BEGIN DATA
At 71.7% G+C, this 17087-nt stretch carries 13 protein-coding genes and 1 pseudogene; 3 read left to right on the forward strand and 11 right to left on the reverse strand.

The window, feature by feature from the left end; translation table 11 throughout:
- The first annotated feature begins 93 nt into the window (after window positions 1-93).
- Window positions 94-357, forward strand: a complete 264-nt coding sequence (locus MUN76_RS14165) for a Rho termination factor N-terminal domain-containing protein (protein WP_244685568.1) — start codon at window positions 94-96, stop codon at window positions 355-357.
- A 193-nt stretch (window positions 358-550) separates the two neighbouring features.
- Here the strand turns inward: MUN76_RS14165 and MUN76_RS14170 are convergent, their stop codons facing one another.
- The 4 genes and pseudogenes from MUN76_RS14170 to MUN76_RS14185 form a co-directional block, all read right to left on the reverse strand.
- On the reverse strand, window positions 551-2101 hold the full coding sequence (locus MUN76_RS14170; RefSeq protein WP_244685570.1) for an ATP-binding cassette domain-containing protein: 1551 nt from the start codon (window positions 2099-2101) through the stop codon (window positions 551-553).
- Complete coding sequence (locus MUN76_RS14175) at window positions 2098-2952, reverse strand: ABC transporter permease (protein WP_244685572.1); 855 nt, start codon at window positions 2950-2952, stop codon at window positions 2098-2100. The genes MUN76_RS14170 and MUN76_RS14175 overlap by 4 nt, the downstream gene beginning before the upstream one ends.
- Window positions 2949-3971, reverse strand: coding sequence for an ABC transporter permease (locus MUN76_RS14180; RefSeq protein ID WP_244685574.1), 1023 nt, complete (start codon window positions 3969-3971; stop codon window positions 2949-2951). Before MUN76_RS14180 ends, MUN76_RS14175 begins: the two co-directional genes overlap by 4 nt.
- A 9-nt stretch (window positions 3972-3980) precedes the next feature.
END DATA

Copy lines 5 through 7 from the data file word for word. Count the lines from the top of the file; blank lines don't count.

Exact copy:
- A 193-nt stretch (window positions 358-550) separates the two neighbouring features.
- Here the strand turns inward: MUN76_RS14165 and MUN76_RS14170 are convergent, their stop codons facing one another.
- The 4 genes and pseudogenes from MUN76_RS14170 to MUN76_RS14185 form a co-directional block, all read right to left on the reverse strand.